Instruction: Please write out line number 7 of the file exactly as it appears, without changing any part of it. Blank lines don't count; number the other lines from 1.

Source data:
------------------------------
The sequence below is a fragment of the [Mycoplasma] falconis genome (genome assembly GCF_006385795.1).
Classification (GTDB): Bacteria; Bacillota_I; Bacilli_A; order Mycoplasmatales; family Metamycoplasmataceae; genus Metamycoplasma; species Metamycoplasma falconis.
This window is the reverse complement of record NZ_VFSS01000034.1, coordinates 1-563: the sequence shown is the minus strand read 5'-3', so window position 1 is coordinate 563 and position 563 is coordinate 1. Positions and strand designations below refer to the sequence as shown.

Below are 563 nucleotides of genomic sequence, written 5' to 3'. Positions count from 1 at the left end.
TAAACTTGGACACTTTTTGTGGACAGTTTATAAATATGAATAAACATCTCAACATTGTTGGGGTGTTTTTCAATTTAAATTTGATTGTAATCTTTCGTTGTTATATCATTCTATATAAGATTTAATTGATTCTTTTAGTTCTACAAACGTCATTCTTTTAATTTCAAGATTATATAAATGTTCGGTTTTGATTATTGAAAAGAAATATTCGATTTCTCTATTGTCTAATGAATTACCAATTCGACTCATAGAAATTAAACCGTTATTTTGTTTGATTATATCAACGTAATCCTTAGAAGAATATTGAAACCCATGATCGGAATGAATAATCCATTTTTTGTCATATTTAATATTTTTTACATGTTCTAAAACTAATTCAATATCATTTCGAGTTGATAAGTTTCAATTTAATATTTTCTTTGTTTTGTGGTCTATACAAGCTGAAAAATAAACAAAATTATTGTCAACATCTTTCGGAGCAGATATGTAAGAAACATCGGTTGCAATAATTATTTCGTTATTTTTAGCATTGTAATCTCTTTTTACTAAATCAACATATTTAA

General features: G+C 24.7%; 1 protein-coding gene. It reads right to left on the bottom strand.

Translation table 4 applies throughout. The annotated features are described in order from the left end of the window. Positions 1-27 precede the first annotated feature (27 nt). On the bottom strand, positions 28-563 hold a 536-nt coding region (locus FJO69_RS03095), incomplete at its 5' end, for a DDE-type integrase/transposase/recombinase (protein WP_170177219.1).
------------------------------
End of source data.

Translation table 4 applies throughout. The annotated features are described in order from the left end of the window. Positions 1-27 precede the first annotated feature (27 nt). On the bottom strand, positions 28-563 hold a 536-nt coding region (locus FJO69_RS03095), incomplete at its 5' end, for a DDE-type integrase/transposase/recombinase (protein WP_170177219.1).